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  6. They lock up your sheets down there? Remind me never to cross the border!

    For me, the best part of the sheet sets IS the zippered plastic packaging. They're handy for keeping sewing projects together because you can see through them. (For those of us without a dedicated sewing space.)

    Good luck in your quest.

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    1. Huh. That's actually a good idea. Everybody send jenny o your plastic suitcases. You KNOW she has dozens of not-quite-finished sewing projects.

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    2. Sad but true ! Known as UFO's (Unfinished Objects) and PHD's (Projects Half Done), I do believe - and don't all sewers have those? Come on, Murr, admit it!

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    3. Me too! Me too! We knitters use them for finished projects and for yarn!

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    4. Well I wish I could fish it out of the recycling but it's too late. We have a wonderful store here that accepts all manner of oddities that children might possibly use for arts and crafts: clothespins, buttons, that kind of thing. They'd probably like my sheet suitcases.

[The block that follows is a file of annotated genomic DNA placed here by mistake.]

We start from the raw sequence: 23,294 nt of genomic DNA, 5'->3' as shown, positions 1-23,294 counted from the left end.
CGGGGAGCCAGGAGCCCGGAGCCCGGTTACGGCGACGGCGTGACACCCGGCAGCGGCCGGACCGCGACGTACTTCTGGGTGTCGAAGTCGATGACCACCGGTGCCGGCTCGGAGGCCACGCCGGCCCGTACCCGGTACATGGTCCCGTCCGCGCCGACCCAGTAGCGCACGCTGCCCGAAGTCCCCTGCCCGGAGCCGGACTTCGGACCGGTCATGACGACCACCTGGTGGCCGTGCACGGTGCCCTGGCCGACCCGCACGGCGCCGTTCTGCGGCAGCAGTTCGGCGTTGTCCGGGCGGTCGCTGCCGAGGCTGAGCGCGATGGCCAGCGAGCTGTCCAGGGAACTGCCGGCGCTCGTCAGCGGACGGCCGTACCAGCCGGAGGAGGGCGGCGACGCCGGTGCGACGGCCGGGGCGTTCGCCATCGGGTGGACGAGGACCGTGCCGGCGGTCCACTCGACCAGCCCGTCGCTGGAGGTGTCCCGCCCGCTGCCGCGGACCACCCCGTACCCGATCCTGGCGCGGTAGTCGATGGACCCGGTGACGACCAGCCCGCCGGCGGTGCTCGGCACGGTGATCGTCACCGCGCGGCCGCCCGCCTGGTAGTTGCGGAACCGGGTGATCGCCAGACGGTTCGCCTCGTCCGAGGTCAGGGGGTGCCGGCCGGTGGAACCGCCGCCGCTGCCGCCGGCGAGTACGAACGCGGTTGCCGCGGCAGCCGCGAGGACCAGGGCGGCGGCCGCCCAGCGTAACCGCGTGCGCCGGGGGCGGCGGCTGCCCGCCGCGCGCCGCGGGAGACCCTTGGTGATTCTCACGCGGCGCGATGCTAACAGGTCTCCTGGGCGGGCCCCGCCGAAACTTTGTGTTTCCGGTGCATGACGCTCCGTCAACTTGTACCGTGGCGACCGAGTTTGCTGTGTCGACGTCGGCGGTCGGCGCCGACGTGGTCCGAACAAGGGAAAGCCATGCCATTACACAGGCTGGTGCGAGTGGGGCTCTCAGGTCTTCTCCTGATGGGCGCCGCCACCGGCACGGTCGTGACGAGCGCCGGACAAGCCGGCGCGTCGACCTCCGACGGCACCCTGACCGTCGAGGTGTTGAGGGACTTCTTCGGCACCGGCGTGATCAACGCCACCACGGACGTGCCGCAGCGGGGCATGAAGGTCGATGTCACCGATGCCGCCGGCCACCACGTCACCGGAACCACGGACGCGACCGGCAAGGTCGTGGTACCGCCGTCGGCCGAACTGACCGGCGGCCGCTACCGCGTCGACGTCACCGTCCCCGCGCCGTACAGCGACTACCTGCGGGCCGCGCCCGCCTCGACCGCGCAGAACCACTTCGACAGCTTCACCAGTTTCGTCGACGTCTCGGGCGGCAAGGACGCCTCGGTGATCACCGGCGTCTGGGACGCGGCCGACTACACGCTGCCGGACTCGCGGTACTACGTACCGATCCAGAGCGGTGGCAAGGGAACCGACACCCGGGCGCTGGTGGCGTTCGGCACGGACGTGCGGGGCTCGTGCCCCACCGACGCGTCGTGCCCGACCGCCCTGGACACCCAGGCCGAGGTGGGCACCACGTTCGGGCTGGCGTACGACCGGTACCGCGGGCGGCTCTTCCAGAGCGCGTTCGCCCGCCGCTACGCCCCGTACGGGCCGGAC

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  7. Sleep like an Egyptian...wasn't that by the Bangles? And anyway, my nickname is 'Pillows'...'Pillows Galore' to some in the know.

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    1. I might need to be just a weensy bit MORE in the know.

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  8. I just found your blog and am enjoying it very much. We think much alike on sheets and pillows. I bought the "hang them on your clothesline" sheets from Vermont Country Store and they are simple and terrific.

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    1. Welcome! Thanks for popping by. I'll need to look up those sheets. Although I already hang all my sheets (and underpants and everything else) on the line.